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Would be interested to see that, could you kindly share it?

I can but it is just a simple cmd file on windows 10. My shared storage is just disk space hanging off a windows 10 based usb 3 bus, to leverage a usb 3.0 disk I had handy. I use pscp to just to a simple file copy from each Pi device. The pscp executable is part of the standard putty package.



@SET _Server_=%1%
@SET _User_=pi
@SET _Install_=/home/%_User_%/.node-red
@SET _Archive_=D:\Raspberry Pi Images\Flows\%_Server_%


@IF ."%_Server_%".==.. GOTO _Error
	@IF EXIST "%_Archive_%\" RD /S "%_Archive_%\"
		@IF EXIST "%_Archive_%.log" DEL "%_Archive_%.log"

@ECHO Pull Flows From %_Server_%...
@ECHO | SET /P Bogus=   

@MKDIR "%_Archive_%"

@FOR %%X IN (
) DO (
	pscp -pw %_Password_% %_User_%@%_Server_%:%_Install_%/%%X "%_Archive_%\%%X" >> "%_Archive_%.log" 2>&1
	ECHO | SET /P _Bogus_=.

@FOR %%X IN (
) DO (
	pscp -r -pw %_Password_% %_User_%@%_Server_%:%_Install_%/%%X "%_Archive_%\%%X" >> "%_Archive_%.log" 2>&1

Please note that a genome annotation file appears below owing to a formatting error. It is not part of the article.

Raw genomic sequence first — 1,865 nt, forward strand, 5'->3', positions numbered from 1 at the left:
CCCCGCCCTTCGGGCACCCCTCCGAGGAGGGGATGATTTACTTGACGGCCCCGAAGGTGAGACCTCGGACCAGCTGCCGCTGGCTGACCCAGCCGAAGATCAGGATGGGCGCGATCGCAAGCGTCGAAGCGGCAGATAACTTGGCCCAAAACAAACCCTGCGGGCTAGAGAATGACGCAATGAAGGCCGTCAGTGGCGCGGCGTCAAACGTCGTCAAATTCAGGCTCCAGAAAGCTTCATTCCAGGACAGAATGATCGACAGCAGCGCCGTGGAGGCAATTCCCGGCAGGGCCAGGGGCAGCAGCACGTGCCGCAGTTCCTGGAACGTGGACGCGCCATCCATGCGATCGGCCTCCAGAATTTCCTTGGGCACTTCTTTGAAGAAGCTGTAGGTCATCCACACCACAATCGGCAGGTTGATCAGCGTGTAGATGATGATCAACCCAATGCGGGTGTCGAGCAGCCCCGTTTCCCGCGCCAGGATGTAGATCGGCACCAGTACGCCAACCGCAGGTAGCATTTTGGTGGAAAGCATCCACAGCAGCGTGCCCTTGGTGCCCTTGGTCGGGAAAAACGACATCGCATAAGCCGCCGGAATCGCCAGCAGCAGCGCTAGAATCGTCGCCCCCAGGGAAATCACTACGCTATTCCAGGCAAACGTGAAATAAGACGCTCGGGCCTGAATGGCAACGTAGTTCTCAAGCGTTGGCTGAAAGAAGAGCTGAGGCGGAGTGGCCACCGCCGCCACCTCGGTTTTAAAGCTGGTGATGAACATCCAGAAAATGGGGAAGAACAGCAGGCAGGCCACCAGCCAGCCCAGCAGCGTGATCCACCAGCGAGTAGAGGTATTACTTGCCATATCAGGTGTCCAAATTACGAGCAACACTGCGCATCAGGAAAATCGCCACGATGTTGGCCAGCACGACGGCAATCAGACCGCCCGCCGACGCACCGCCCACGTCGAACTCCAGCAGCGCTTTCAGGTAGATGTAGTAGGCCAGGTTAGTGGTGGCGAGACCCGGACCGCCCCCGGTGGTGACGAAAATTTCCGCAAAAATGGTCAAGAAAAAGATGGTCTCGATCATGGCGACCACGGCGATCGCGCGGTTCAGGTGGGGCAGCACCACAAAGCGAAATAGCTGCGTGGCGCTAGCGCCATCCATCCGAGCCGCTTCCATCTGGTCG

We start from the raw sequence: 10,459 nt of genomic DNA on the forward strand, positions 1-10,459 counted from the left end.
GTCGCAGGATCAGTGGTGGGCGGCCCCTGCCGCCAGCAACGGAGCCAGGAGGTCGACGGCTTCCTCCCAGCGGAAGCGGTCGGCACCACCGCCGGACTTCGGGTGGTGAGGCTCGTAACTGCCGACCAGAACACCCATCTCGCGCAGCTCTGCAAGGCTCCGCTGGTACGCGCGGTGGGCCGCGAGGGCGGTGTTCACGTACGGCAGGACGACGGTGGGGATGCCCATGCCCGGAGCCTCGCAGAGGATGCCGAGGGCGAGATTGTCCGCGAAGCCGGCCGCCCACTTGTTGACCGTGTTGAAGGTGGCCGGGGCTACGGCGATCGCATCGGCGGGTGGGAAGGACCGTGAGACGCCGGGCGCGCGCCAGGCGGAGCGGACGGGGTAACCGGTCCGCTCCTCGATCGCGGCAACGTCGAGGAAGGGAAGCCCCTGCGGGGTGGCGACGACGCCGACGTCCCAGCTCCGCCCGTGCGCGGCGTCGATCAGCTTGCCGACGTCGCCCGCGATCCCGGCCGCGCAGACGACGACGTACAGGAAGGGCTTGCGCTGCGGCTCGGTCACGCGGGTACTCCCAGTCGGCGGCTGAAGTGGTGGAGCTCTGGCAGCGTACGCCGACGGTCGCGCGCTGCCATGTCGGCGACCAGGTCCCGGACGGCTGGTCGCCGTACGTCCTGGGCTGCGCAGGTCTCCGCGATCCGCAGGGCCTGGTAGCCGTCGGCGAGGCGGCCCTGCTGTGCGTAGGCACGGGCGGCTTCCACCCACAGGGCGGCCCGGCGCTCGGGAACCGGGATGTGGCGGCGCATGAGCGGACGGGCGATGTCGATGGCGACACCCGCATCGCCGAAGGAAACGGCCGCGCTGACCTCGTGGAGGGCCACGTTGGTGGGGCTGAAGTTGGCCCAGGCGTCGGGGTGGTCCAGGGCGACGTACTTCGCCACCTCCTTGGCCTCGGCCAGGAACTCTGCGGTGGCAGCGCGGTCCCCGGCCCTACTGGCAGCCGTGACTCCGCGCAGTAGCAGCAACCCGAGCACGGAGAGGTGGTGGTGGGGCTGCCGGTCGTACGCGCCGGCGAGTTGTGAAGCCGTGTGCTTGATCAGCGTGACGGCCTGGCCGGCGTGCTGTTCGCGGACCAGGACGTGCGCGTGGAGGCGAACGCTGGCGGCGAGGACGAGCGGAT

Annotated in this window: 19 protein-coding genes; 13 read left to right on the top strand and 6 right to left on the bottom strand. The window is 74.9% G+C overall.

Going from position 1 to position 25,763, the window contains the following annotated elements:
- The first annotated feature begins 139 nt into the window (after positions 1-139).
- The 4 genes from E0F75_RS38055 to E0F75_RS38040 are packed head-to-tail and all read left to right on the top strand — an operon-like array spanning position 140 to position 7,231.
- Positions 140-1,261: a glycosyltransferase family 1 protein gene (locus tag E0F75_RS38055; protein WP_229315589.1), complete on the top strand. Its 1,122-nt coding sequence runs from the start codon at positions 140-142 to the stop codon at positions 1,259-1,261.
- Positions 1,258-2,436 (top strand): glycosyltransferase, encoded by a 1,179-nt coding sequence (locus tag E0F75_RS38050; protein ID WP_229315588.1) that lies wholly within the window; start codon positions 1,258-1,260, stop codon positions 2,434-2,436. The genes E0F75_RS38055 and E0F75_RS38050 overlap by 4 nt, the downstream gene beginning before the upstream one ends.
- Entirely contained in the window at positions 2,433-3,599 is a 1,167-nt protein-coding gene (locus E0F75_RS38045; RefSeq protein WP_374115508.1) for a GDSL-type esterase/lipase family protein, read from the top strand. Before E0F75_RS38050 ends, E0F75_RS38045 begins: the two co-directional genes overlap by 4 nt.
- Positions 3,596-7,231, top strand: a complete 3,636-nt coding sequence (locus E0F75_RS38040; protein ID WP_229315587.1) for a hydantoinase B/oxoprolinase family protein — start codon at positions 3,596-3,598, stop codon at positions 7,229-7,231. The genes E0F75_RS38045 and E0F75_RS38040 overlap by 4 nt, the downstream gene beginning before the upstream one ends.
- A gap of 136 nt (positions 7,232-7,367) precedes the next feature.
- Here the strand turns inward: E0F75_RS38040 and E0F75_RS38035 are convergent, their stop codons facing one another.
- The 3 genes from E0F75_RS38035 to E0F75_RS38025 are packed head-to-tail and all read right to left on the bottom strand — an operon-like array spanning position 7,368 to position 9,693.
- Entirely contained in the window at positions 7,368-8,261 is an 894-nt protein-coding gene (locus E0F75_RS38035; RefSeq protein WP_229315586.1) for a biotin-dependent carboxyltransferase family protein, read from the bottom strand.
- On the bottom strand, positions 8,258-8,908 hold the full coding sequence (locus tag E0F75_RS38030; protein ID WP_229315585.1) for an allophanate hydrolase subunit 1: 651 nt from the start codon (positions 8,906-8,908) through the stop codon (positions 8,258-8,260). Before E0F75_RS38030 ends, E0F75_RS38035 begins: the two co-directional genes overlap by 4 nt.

ECHO | SET /P _Bogus_=.

@ECHO ...Pull Flows From %_Server_% Complete.

	@GOTO _Exit



	@ECHO No Node-Red Instance Provided?

		@GOTO _Exit

	@ECHO | SET /P _Bogus_=Press Any Key...


You just run the script passing in name (FQDN) of the Pi device. My implementation of node-red is always under the pi user, always at the /home/pi/.node-red path.

I did this just to get something in place, at some point I will write something in powershell, or in python. I plan to archive the flows to my linux server in time, using cron to set up a schedule. A nice enhancement would be to setup a round-robin queue, so that you could have several days of flows captured in different sub directories.

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Although we seem to be drifting off topic...
Have you considered an off-site backup routine?
This routine backs up 4 week's worth of daily backups to Dropbox - node-RED Backup Flow